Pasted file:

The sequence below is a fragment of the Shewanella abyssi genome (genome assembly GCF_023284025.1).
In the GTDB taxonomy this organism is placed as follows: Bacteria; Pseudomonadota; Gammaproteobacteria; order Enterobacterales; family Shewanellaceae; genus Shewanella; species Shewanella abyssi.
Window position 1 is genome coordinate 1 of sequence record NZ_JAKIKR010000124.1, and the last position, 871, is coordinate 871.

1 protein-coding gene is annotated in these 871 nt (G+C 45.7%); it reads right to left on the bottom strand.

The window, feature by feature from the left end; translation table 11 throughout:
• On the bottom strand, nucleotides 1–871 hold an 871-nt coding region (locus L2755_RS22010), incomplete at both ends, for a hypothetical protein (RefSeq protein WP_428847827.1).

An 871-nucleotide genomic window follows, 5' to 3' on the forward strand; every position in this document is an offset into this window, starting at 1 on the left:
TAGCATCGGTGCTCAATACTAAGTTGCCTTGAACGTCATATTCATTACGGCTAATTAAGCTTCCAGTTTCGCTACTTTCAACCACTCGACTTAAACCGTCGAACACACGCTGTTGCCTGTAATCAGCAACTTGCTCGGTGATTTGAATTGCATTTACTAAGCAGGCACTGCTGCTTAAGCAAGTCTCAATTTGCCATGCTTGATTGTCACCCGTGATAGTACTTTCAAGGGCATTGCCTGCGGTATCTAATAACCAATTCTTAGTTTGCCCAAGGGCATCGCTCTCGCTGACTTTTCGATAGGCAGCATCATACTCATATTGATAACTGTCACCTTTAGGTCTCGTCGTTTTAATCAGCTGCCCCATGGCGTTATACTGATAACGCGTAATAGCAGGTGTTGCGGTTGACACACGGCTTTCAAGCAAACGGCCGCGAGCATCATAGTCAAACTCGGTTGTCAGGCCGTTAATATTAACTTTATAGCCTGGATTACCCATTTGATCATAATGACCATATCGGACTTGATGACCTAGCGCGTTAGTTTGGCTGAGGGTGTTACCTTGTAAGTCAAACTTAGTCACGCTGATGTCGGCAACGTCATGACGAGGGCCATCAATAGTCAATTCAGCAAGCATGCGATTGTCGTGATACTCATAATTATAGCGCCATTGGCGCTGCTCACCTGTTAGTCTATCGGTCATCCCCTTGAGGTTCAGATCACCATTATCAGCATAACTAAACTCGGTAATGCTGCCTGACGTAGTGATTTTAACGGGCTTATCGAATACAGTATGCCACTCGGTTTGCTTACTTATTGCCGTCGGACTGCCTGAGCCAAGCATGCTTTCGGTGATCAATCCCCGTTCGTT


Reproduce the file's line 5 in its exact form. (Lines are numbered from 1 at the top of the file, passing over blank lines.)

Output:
The window, feature by feature from the left end; translation table 11 throughout: